This time we had a little more time to work and think about things - we did it in seven days which is the longest we’ve ever spent on a record. But more time would have been better, time and money are always hovering above us with big whips. We had made pretty detailed demos so we knew going in a lot of the parts we wanted. So I think that saved time, and that gave us more time to work on the vocals and getting the other sounds right.
Parallel Bay has the usual kind of semi-mouldered feel that attends a lot of seasonal tourist spots. It has the same partly corroded mini-putt course and brittle weatherboard antiques shops, the same tawny-coloured modern bistros (mid-late 90s decorative concrete and tinted glass) and packs of preteen kids roaming at breakneck speed from the main jetty to some backstreet play equipment they’ve claimed. Janet pretends to clean the windows overlooking the esplanade, the radio interview still in progress, the interviewer’s voice galloping nervously through his long, overwrought questions.
Tom Iansek is most notably one half of Big Scary, a band known for their catchy pop and radio-friendliness. You clearly wanted to make this record a bit prettier, but it still retains its natural grime. Did you have to be careful that it didn’t clean up too much?
We didn’t worry about that at all, even when deliberately trying to sound impressive and nice this is what happens. It’s a permanent mark.
On Strange But Nice there’s Snow White references, a song about Namor, Prince of Atlantis and a song about zombies. Steve’s even described ‘It Came From the Heart’ as a “fun nod to sci-fi and monster movies from the 1950s and 1960s”. The album has a lot of childlike fun about it—even the name of the record was something a kid wrote in an art-show guestbook. Were these themes and references more a product of personal nostalgia or just a way to keep the album’s mood light?
Keeping the mood light was definitely something I realized I wanted after recording. There were a few songs we cut because they had a bit more of a downer feel, they weren’t even that dark but all the songs on the album including the sadder ones have a kind of positive edge somewhere. In terms of the childlike themes it might be a subconscious thing. I watch a lot of movies and more or less this is just how I communicate and relate to things. The stuff that does come up from my childhood is actually some sporting references I put in there from playing footy when I was a kid - ‘hit and spin’ in “Parallel” is a good move, and I wrote something about being on the ball in “Let Loose”. I guess these kind of references work as a nice thread with all these different types of songs together, that’s what helps make them fit.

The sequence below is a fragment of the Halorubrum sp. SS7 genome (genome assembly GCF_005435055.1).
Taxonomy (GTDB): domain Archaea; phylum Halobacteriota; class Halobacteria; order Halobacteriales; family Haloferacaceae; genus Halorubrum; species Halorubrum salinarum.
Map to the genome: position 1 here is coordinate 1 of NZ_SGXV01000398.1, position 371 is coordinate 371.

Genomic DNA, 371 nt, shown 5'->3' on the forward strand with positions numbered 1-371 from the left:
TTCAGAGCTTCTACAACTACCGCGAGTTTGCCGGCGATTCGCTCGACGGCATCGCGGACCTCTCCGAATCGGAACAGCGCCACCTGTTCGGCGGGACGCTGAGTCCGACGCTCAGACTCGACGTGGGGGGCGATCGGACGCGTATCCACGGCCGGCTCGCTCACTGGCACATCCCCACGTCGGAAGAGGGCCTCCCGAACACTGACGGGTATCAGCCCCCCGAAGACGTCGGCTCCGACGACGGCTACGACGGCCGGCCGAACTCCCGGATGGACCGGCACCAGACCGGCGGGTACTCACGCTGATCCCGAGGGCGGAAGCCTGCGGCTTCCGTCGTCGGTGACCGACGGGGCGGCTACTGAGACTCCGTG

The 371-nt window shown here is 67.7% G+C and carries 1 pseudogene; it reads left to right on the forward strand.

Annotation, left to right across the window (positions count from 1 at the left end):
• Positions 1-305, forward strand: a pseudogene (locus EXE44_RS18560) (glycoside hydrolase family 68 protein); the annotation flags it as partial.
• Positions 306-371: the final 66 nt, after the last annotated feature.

Parallel Bay is different to other tourist towns in one, fairly iconic way. It doesn’t possess great swimming beaches, a relaxing counterpoint to urban life or even tasty regional food (Janet should know). Its main attraction is the annual appearance of a particular mammal who chooses the height of summer for its yearly display, preferring warmer waters, and wherever possible, an audience. This mammal is the reason the Hook and Anchor’s patrons are talking in high, excited voices, unable to hear the radio interview being broadcast through the restaurant.
The songs on Strange But Nice sound like songs that’d be a lot of fun to play live. How has the new material with its wider sonic range and genre-resistant variety altered the live show?
They are really fun to play. We’re still in early days playing a lot of them because we haven’t done too many shows but so far it works okay - there are only three of us so at times it’s a bit bare-bones compared to the album. We add a bit of venom if we can - hopefully by the time we do an album tour we will be able to provide the full “Strange But Nice” experience.
The mammal that acts as Parallel Bay’s sole tourist magnet is a 63 year-old man. Every year this man wades into the sea out the front of the Parallel Bay lifesaving club, setting a boombox on the sand which emits a constant loop of Donovan’s ‘Atlantis’, while he capers in the gentle waves. But his capering has, over the last five years, become somewhat of a national phenomenon. He half moans and half-sings incantations at the horizon, words like: “Prince of Atlantis, indifferent to humanity, please forgive the ignorance of man! I offer up my servitude to the regions of the deep!” There’s something initially ridiculous and funny about it. The state and national news services predictably paid a lot of attention to his green leotard and trident rather than his carefully prepared and lovingly enunciated words. But after a while his small, dancelike motions and hymnals of aquatic fealty become almost heartbreakingly beautiful—“Strange, but nice” as one young onlooker was noted to yawn. His shoreline audience has doubled in the last two years. The nation has nicknamed him ‘Aqua Man’, but locals still know him as Gary, manager of the Shake Shack. Janet just calls him Dad.
For Cool Accidents
Step-Panther’s Strange But Nice is available now where all rad records are sold | streamed